Hiking the HaBonim Beach Trail 

You can click here to skip to the part about painting

Thursday is a weekday, and with still no tourists, we practically had the place to ourselves.

For some reason we didn’t get a map-leaflet like you usually do, but it’s an easy trail to follow and you can’t really get lost here.

You just make your way along the beach and come back on the sandy road, slightly further inland. 

A trail markerThis is a trail marker.

A couple of must-have warnings:

  • There is only one spot for swimming, with a proper lifeguard station and basic beach facilities.
    Other coves along this shore are dangerous to swim in, so don’t.
  • You need to take drinking water with you.
    It’s about a 2 hour round trip, but if you’re like us, stopping every 3 meters to take photos and ponder at the plants and rocks, then it will take longer.
    Obviously much longer if you plan to stop and paint!
  • Bathrooms are only at the entrance to the reserve.
  • The trail is not really difficult but does include climbing up and down rocks and sand.
  • As always in Israel, bring sunscreen and a hat


Ecological Disaster

It wasn’t all perfect.

There’s still tar on the beach, and it will be a while before cleaning is done.

This was one of the worst ecological disasters in Israel’s history, a combination of an old and shadily operated Iranian oil tanker heading for Syria, and a mighty winter storm.
You can read about it here: 

https://www.theguardian.com/world/2021/feb/21/oil-spill-from-passing-ship-blackens-israel-mediterranean-shoreline

https://en.wikipedia.org/wiki/2021_Israel_oil_spill


Why Like Dis?!

Right next to the famed Blue Cave, some people decided to take a dump. Literally.

They also left food wrappings and plastic waste, and - this one I didn’t understand – fill a natural pool in the rocks with halves of pita breads. They were full of mold and it was downright disgusting.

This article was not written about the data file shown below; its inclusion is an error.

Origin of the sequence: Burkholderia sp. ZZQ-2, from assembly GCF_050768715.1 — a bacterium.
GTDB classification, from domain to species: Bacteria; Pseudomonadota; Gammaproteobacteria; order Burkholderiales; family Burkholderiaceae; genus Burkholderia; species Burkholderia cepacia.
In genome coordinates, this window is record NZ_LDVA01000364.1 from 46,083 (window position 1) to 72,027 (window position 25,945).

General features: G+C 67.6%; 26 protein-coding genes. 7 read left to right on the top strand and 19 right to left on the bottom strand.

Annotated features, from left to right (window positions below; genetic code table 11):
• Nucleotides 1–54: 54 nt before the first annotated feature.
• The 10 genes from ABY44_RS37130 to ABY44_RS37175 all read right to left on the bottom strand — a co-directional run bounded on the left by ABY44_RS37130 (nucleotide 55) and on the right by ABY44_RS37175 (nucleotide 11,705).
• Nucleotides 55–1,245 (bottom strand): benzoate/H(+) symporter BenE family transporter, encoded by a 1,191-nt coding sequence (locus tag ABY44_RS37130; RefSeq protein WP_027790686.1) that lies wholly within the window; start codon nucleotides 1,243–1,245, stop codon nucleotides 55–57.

Appalled, we reported this to a Pakach (park ranger) we met at the next cove.

What kind of people do such things, we asked him.

Not people, he said, they were probably fishermen. He hurried to the cave to assess the damage. 

I have a feeling that, because the park was so empty for a year, some people thought they can do whatever they wanted. 

There were a couple of fishermen standing on the rocks right on the water. When I saw them I thought it would be interesting to paint them. Now I was just upset. It explained the pita bread in the shallow pool. They were using it to keep fish or to make bait.

I just don’t understand how people can trash a place like this. I don’t get it.

On the flip side, there was also group of Arab teenagers there, who were cleaning the beach. I’m not sure in what capacity. 

They kept to themselves and seemed happy to be there. Who wouldn’t be? It was such a beautiful morning, with a rare perfect weather, and the place so serene and beautiful. 

I wish people would keep it that way.


Sea of green :)

Finally Sitting Down to Paint Something

We made it back to the starting point with an hour to spare before I had to head back, and so we sat down in the shade to rest and eat and paint: